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Discussion Starter #1
I have a question for you wood workers, engineers, nuclear physicists.

What do you think would be stronger spanning horizontally 8'w x 4' tall. sheet of 1/2" plywood or 1" x 6" x 8' pine tongue and groove. It is only going to be adhered to a post at the ends of the 8'. When I say stronger, i mean a direct impact.

Do you think the tongue and groove would warp over the 8' span?

How feasible would it be to make tongue and groove out of a 1" x 6" x 16' pine board using a dado blade on a table saw or a router table/router (inexpensive one). What if it is 200 boards? Am I nuts to even think this would be a fun project?
 

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I have a question for you wood workers, engineers, nuclear physicists.

What do you think would be stronger spanning horizontally 8'w x 4' tall. sheet of 1/2" plywood or 1" x 6" x 8' pine tongue and groove. It is only going to be adhered to a post at the ends of the 8'. When I say stronger, i mean a direct impact.

Do you think the tongue and groove would warp over the 8' span?

How feasible would it be to make tongue and groove out of a 1" x 6" x 16' pine board using a dado blade on a table saw or a router table/router (inexpensive one). What if it is 200 boards? Am I nuts to even think this would be a fun project?

I'd go with the plywood unless you are willing to glue the t&g together.
 

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Discussion Starter #4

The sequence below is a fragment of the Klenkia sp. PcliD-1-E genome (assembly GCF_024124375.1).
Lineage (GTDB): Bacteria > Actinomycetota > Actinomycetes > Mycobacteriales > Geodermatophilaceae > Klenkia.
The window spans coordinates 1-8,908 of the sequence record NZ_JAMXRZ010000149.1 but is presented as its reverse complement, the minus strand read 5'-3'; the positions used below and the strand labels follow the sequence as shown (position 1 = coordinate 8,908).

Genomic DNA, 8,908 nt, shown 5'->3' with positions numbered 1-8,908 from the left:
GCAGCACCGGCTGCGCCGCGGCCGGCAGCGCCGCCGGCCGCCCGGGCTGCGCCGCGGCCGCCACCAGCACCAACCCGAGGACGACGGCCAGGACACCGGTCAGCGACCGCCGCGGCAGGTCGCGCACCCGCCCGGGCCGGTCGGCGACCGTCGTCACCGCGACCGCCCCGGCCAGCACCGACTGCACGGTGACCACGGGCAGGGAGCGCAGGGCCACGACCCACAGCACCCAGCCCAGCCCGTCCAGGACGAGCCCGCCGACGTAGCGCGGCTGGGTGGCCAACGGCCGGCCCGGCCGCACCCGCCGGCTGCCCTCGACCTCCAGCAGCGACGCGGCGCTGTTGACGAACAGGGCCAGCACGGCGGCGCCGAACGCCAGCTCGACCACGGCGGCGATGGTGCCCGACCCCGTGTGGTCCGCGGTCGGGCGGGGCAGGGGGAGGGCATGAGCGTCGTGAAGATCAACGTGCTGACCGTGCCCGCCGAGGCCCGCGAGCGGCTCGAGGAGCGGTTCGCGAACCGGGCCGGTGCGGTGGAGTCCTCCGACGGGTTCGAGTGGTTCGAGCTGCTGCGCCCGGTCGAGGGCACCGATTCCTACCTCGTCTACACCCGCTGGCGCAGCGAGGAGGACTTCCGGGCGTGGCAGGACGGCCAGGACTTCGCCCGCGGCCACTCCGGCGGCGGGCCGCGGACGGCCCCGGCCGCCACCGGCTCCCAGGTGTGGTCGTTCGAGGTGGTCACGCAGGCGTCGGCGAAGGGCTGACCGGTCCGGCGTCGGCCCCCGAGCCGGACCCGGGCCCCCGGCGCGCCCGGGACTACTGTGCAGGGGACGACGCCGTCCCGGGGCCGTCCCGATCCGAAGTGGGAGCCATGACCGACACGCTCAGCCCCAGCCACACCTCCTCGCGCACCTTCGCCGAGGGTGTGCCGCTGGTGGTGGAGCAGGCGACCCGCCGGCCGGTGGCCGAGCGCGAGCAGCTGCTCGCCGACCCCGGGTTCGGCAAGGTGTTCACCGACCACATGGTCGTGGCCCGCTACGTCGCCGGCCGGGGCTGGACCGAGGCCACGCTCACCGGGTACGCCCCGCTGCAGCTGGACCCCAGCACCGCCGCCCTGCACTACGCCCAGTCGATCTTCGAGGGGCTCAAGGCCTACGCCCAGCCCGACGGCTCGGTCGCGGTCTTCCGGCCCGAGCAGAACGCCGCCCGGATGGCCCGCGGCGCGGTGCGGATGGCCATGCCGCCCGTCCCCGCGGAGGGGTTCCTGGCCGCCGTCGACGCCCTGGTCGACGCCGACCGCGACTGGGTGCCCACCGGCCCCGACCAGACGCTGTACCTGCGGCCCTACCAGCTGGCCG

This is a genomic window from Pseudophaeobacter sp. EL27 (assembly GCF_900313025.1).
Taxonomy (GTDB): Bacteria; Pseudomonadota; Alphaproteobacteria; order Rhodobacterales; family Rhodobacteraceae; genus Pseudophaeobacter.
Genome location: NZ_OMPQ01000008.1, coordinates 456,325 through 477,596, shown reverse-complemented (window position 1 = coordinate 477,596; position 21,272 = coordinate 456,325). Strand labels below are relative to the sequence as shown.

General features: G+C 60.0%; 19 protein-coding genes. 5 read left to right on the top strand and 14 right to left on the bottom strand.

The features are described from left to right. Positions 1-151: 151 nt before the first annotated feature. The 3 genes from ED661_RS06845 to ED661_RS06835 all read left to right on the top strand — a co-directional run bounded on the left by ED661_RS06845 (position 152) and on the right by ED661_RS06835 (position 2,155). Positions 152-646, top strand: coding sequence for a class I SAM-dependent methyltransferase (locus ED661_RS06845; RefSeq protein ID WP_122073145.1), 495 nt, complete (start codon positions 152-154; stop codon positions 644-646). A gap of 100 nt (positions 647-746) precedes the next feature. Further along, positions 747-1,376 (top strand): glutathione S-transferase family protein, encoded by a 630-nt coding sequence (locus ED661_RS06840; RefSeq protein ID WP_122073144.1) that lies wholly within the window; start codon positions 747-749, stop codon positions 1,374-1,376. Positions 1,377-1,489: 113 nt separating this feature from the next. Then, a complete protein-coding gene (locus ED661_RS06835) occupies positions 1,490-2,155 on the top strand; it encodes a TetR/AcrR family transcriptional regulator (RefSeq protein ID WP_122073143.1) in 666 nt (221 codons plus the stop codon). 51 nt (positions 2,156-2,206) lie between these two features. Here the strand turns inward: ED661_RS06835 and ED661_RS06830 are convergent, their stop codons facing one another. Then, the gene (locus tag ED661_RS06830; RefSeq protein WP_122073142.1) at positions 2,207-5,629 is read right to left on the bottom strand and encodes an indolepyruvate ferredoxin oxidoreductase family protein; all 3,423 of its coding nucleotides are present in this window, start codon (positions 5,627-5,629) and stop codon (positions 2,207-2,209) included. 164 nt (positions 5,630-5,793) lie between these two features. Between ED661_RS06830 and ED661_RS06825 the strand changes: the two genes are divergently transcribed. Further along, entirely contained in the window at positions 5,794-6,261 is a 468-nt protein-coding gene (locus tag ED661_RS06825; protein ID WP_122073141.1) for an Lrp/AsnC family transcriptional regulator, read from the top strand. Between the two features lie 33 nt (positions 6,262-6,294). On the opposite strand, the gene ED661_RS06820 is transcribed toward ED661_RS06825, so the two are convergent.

diesail - Looking for best bang for the buck and also looks. Strength wise, plywood would work. If the tongue and groove will give me the strength it will be only about $300 more, look way better but a ton more work. 10 boards vs 1 sheet per every 8', plus I would have to create my own tongue and groove.

I can buy tongue and groove but it would be aprox $600 more. I have no problem creating the tongue and groove (if physically possible as a due it yourselfer) as there is no timeline on the project.

Just questioning strength and feasiblity creating the tongue and groove.
 

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Don't forget the cost of the router bits. A set is going to cost your $40 to $100 depending on quality. My thought was if you use the combination of the plywood and the strapping to give you strength, speed and cost effectiveness. In case I wasn't clear on what I meant by strapping here is an example on a wall




I would do a 1by at the top, bottom and one or two in the middle depending on how rigid you are wishing for
 

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Discussion Starter #6
I think I am leaning towards the plywood option (easier and least expensive) or maybe buying 1x6 or 1x8 already tongue and groove if I come into some money. Diesail - I will probably go with your suggestion of the "strapping". Trying to keep cost down but it should be built right. This isn't my horse in the pic but I like the look of the single boards over plywood.
 

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Funny you should say that and post that picture. I had been wondering what you where trying to do and then I saw your post about the pole barn lighting pop back up and talk of horses for it and it all made sense.

I agree, the tongue and groove does look better but as you said cost will be a lot higher.
 

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Discussion Starter #8